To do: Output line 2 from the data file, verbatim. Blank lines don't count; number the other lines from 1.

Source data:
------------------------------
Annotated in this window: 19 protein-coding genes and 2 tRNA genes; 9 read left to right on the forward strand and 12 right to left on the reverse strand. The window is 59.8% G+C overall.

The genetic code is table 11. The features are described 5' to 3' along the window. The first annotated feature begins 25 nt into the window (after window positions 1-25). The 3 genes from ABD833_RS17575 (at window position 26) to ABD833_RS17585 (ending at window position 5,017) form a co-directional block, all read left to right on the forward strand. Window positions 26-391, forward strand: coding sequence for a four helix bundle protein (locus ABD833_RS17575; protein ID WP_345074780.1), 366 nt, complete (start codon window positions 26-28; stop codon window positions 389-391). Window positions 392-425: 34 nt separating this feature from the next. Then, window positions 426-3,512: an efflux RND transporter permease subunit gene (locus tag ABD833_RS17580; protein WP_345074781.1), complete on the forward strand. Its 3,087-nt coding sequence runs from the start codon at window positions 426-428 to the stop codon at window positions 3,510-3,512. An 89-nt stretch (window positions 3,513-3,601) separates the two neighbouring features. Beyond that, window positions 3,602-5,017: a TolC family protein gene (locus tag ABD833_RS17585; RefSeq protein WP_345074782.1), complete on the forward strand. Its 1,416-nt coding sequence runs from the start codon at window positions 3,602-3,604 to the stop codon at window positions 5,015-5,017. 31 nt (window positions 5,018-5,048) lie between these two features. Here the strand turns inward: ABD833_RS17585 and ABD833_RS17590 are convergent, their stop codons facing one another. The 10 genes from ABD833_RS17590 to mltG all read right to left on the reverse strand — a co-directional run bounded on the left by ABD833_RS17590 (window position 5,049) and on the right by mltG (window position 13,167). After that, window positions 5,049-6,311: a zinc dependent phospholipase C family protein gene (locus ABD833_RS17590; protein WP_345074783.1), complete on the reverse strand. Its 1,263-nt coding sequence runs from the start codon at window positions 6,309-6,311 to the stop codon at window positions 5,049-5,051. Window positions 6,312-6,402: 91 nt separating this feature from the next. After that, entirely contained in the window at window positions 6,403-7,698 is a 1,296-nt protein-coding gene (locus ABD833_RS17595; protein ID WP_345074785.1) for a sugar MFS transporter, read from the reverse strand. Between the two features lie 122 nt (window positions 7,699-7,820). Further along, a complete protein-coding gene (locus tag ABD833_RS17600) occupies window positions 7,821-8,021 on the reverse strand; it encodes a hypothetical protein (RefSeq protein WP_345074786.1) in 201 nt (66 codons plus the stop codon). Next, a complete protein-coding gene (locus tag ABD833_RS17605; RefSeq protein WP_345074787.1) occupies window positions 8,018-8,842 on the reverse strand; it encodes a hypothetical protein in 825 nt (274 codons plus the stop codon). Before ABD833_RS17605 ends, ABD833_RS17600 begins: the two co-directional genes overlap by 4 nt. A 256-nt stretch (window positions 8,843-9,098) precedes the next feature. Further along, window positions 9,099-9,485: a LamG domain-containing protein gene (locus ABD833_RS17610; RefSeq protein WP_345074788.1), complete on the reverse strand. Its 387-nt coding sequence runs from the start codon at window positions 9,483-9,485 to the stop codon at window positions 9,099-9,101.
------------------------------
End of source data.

The genetic code is table 11. The features are described 5' to 3' along the window. The first annotated feature begins 25 nt into the window (after window positions 1-25). The 3 genes from ABD833_RS17575 (at window position 26) to ABD833_RS17585 (ending at window position 5,017) form a co-directional block, all read left to right on the forward strand. Window positions 26-391, forward strand: coding sequence for a four helix bundle protein (locus ABD833_RS17575; protein ID WP_345074780.1), 366 nt, complete (start codon window positions 26-28; stop codon window positions 389-391). Window positions 392-425: 34 nt separating this feature from the next. Then, window positions 426-3,512: an efflux RND transporter permease subunit gene (locus tag ABD833_RS17580; protein WP_345074781.1), complete on the forward strand. Its 3,087-nt coding sequence runs from the start codon at window positions 426-428 to the stop codon at window positions 3,510-3,512. An 89-nt stretch (window positions 3,513-3,601) separates the two neighbouring features. Beyond that, window positions 3,602-5,017: a TolC family protein gene (locus tag ABD833_RS17585; RefSeq protein WP_345074782.1), complete on the forward strand. Its 1,416-nt coding sequence runs from the start codon at window positions 3,602-3,604 to the stop codon at window positions 5,015-5,017. 31 nt (window positions 5,018-5,048) lie between these two features. Here the strand turns inward: ABD833_RS17585 and ABD833_RS17590 are convergent, their stop codons facing one another. The 10 genes from ABD833_RS17590 to mltG all read right to left on the reverse strand — a co-directional run bounded on the left by ABD833_RS17590 (window position 5,049) and on the right by mltG (window position 13,167). After that, window positions 5,049-6,311: a zinc dependent phospholipase C family protein gene (locus ABD833_RS17590; protein WP_345074783.1), complete on the reverse strand. Its 1,263-nt coding sequence runs from the start codon at window positions 6,309-6,311 to the stop codon at window positions 5,049-5,051. Window positions 6,312-6,402: 91 nt separating this feature from the next. After that, entirely contained in the window at window positions 6,403-7,698 is a 1,296-nt protein-coding gene (locus ABD833_RS17595; protein ID WP_345074785.1) for a sugar MFS transporter, read from the reverse strand. Between the two features lie 122 nt (window positions 7,699-7,820). Further along, a complete protein-coding gene (locus tag ABD833_RS17600) occupies window positions 7,821-8,021 on the reverse strand; it encodes a hypothetical protein (RefSeq protein WP_345074786.1) in 201 nt (66 codons plus the stop codon). Next, a complete protein-coding gene (locus tag ABD833_RS17605; RefSeq protein WP_345074787.1) occupies window positions 8,018-8,842 on the reverse strand; it encodes a hypothetical protein in 825 nt (274 codons plus the stop codon). Before ABD833_RS17605 ends, ABD833_RS17600 begins: the two co-directional genes overlap by 4 nt. A 256-nt stretch (window positions 8,843-9,098) precedes the next feature. Further along, window positions 9,099-9,485: a LamG domain-containing protein gene (locus ABD833_RS17610; RefSeq protein WP_345074788.1), complete on the reverse strand. Its 387-nt coding sequence runs from the start codon at window positions 9,483-9,485 to the stop codon at window positions 9,099-9,101.